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Character From the Novel Interview – Sidney ☆

Character Questionnaire

Sidney Winkler – A Bridge to Treachery


Lou (Photo credit: Sylvestre001)

This interview with Sidney Winkler, the ingenue and resident flake of a Bridge to Treachery was conducted by Brittany Carrigan on her blog The Cover (and Everything in Between), one of the stops on my book tour by Innovative Online Book Tours.  Sidney found Brittany’s questions to be highly provocative, and in that spirit, put on her sassiest personna.

The first question was:  What do you consider your greatest achievement? Let’s go to The Cover to see Sidney’s reply and the rest of this kooky interview.

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How I Got My Scar Contest ☆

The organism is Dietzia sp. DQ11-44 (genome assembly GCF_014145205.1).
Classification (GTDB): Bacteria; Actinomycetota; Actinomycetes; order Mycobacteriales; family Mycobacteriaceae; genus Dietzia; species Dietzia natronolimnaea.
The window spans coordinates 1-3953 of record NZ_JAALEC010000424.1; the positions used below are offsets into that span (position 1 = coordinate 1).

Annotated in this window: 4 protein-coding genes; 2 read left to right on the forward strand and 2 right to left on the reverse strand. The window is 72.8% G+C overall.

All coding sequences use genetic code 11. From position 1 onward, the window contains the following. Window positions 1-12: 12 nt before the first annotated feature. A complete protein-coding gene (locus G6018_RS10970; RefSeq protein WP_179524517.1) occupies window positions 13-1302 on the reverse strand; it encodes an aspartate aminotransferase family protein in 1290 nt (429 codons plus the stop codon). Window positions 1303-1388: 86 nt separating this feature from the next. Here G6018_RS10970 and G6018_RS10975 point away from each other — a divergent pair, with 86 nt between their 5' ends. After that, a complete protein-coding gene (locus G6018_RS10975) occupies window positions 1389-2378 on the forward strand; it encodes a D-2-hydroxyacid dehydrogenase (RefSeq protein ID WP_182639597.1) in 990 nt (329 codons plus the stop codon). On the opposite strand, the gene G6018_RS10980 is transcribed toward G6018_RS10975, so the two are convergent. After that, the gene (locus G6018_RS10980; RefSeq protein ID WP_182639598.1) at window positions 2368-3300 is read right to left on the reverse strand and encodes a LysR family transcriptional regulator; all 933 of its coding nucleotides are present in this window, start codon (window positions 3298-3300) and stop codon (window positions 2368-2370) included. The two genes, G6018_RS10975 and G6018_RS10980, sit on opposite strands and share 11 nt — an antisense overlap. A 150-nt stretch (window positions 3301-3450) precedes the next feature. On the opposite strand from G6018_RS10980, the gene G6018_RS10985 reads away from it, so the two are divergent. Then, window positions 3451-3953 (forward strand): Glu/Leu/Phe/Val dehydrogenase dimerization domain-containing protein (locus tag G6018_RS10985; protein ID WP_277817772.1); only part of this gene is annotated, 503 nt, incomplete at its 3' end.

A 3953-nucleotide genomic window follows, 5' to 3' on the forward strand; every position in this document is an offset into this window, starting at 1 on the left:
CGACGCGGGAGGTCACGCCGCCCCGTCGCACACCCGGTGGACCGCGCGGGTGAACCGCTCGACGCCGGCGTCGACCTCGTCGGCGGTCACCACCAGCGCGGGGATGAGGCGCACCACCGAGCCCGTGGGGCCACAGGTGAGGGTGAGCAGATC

Every Saturday in the summer, my two older sisters and I would traipse over the tracks that ran through our hometown Westmont, Illinois to Grandma’s house. Grandpa was there too, but he just sat in his easy chair not saying a word. Grandma had the bulletin with the current attractions at the Westmont Theater hanging from a nail in the woodwork above her stove. We’d walk right in the front door without knocking or anything, say a perfunctory hi to Grandpa, and run on through the dining room to the kitchen where we’d find Grandma drinking her coffee out of the saucer. We’d grab the bulletin off the nail and sit down to study the current attractions. The Theatre had a double feature every Saturday: westerns and comedies. We all had our favorite cowboys from among Roy Rogers, Hopalong Cassidy, Wild Bill Hickock, and Gene Autry; and best funny guys from among The Three Stooges, Abbott and Costello, Laurel and Hardy, Bugs Bunny and Porky Pig, and Dean Martin and Jerry Lewis. Grandma would dig in her change purse for the fifty cents that would get all three of us a seat with a box of Good and Plenty each. It started at noon, but it didn’t matter if we were late. We’d pick up the story from where we came in and stay long enough to see the beginning in the second showing.